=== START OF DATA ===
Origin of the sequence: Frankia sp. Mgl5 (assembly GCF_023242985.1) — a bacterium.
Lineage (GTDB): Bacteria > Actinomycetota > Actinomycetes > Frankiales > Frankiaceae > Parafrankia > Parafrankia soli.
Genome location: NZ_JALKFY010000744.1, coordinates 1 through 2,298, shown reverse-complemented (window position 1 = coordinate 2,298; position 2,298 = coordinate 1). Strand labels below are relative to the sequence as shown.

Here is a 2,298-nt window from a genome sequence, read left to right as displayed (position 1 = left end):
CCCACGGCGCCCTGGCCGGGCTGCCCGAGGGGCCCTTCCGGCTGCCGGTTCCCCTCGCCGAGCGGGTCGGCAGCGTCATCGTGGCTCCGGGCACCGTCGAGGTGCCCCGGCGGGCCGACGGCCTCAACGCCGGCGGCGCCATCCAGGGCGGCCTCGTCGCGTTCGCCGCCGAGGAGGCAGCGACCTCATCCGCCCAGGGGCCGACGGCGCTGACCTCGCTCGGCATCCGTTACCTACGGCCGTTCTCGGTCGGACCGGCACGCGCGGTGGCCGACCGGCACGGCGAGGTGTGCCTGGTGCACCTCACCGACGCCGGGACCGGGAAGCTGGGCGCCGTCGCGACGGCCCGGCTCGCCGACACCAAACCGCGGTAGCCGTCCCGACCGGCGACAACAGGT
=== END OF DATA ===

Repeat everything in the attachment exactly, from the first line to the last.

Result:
Origin of the sequence: Frankia sp. Mgl5 (assembly GCF_023242985.1) — a bacterium.
Lineage (GTDB): Bacteria > Actinomycetota > Actinomycetes > Frankiales > Frankiaceae > Parafrankia > Parafrankia soli.
Genome location: NZ_JALKFY010000744.1, coordinates 1 through 2,298, shown reverse-complemented (window position 1 = coordinate 2,298; position 2,298 = coordinate 1). Strand labels below are relative to the sequence as shown.

Here is a 2,298-nt window from a genome sequence, read left to right as displayed (position 1 = left end):
CCCACGGCGCCCTGGCCGGGCTGCCCGAGGGGCCCTTCCGGCTGCCGGTTCCCCTCGCCGAGCGGGTCGGCAGCGTCATCGTGGCTCCGGGCACCGTCGAGGTGCCCCGGCGGGCCGACGGCCTCAACGCCGGCGGCGCCATCCAGGGCGGCCTCGTCGCGTTCGCCGCCGAGGAGGCAGCGACCTCATCCGCCCAGGGGCCGACGGCGCTGACCTCGCTCGGCATCCGTTACCTACGGCCGTTCTCGGTCGGACCGGCACGCGCGGTGGCCGACCGGCACGGCGAGGTGTGCCTGGTGCACCTCACCGACGCCGGGACCGGGAAGCTGGGCGCCGTCGCGACGGCCCGGCTCGCCGACACCAAACCGCGGTAGCCGTCCCGACCGGCGACAACAGGT